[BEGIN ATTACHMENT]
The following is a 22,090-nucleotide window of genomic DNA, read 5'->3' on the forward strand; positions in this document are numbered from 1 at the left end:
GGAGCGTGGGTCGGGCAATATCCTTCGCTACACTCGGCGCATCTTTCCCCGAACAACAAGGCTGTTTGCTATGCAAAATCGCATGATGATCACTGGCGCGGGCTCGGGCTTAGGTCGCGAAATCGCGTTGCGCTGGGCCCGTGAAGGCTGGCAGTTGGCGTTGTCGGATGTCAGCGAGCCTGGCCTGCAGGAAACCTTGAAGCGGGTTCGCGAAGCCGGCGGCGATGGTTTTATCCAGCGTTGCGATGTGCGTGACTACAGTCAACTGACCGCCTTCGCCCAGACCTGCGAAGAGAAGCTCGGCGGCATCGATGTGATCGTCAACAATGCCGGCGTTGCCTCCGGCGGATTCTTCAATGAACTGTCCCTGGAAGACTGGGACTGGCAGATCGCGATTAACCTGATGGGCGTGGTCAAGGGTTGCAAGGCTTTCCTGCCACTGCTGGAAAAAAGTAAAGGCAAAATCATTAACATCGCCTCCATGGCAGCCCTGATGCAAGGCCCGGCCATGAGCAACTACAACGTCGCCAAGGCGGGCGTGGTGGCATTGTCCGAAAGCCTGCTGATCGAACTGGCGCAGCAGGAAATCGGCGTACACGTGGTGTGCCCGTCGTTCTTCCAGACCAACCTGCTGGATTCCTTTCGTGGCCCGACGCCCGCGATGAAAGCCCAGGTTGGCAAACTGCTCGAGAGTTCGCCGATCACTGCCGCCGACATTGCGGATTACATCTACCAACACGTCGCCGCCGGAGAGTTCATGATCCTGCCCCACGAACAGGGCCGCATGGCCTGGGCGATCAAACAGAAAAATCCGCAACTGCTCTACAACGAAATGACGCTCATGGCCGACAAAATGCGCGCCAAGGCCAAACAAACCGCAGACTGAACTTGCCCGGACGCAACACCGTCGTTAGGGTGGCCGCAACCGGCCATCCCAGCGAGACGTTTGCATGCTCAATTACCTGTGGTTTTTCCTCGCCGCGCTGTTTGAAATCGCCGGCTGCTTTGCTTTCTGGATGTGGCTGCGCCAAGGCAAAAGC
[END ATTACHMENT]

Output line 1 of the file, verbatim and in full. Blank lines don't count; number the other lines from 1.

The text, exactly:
The following is a 22,090-nucleotide window of genomic DNA, read 5'->3' on the forward strand; positions in this document are numbered from 1 at the left end: